The police have redoubled their efforts to serve arrest warrants from as far back as 1994, but hundreds of accused criminals have still not been found.
Last year, the City Council discovered that warrants had been building up for more than a decade, with 200 felony warrants and 800 misdemeanor warrants never served.
Some of the warrants were so old that they had to be thrown out, the accused saved by the statute of limitations.
Police don’t have records on how many warrants expired, but they have served 97 of the old warrants in the past four months, including eight arrests based on warrants written before 2002. They also made 455 arrests on current warrants, improving their arrest rate by 10 percent over last year.
But there’s a long way to go. They now have 2,064 warrants in total, down from 2,600 a year ago. The number is not quite as low as the number of arrests they have made because new warrants have been issued while they worked on the old ones.
Half of the remaining warrants are less serious bench warrants, issued after the accused appeared in court but failed to pay a fine or meet other court requirements, Assistant Chief Brian Kilcullen said.
Police are more concerned about the other 985 — the outstanding warrants for felonies and misdemeanors. In each case, police investigated a crime, identified the perpetrator and convinced a court to issue a warrant — but never closed the case with an arrest.
Schenectady has one of the nation’s worst percentages of closed cases — its 7 percent rate for burglaries is half of the national average, as is its 20 percent rate for rapes, according to the U.S. Department of Justice.
The city also has an unusually high number of unserved warrants. Troy, by comparison, had just 20 outstanding warrants for felonies last year, when Schenectady had 200.
Now, the city has 187 felony warrants still on the books, although some of those are less than a year old.
Police are now cutting back on issuing warrants while also searching for suspects during every patrol shift in an attempt to eliminate the backlog, Kilcullen said.
It’s not easy. Suspects have often moved to a new residence in the years since they were accused of a crime, making the old warrants nearly impossible to serve.
“Certainly, attempts are being made,” Kilcullen said. “But especially with the old ones, the addresses aren’t correct.”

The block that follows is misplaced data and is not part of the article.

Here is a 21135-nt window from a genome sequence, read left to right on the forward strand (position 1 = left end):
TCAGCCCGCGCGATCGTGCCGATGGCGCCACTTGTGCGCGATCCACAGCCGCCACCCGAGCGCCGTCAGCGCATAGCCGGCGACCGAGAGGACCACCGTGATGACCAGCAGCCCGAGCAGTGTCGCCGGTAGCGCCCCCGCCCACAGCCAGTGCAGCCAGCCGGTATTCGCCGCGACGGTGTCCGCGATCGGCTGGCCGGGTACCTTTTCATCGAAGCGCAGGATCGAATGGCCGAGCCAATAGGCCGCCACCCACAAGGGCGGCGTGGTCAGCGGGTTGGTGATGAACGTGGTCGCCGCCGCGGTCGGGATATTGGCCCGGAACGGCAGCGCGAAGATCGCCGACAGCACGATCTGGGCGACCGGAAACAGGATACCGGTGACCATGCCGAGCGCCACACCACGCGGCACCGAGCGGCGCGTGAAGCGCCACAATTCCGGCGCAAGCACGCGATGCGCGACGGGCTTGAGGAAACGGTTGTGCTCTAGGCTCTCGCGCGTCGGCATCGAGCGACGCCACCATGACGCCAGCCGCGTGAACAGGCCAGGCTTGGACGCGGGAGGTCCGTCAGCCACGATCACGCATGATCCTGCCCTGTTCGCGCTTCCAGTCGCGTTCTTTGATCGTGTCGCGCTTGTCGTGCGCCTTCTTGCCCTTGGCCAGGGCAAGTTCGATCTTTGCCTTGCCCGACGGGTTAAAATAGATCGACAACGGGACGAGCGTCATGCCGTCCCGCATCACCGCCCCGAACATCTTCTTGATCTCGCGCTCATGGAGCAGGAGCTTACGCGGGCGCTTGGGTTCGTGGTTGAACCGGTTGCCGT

Each patrol officer is now given a packet of warrants to serve each week, which has led to some success, Kilcullen said.
He isn’t quite sure why that was not being done before. He became assistant chief on March 1, well after the backlog was discovered.
“It’s not that we got away from it, but we didn’t have the opportunity as often. Their priority is matters that are happening currently,” Kilcullen said. “Now we’re giving them out with basically a time period in which they have to be returned [served].”
Officers generally have a week to find their suspects.
The city’s lone warrants officer is also studying officer paperwork more closely before asking for a warrant. That has reduced the number of new warrants markedly, particularly in domestic abuse cases, Kilcullen said.
Officers follow a pro-arrest policy in domestic abuse cases, making immediate arrests if they believe a crime has been committed. If the offending party is not on scene, they ask for a warrant. Those used to be issued rapidly.
“Now the warrant officer reads it first for deficiencies — does the affidavit not support the crime that’s being alleged? We’re trying to get our paperwork in order up front,” Kilcullen said.
The department has also stopped accepting cross-complaint warrant requests, in which the arrested party files a complaint against the people who filed the original complaint, with both groups referring to the same incident.
Usually, the department agreed to issue warrants for both sides.
“We didn’t do enough research. Far too often, that happened,” Kilcullen said. “Now, we tell them no. We did the investigation, determined who had criminal responsibility for what happened, made an arrest. Now it’s up to the DA.”
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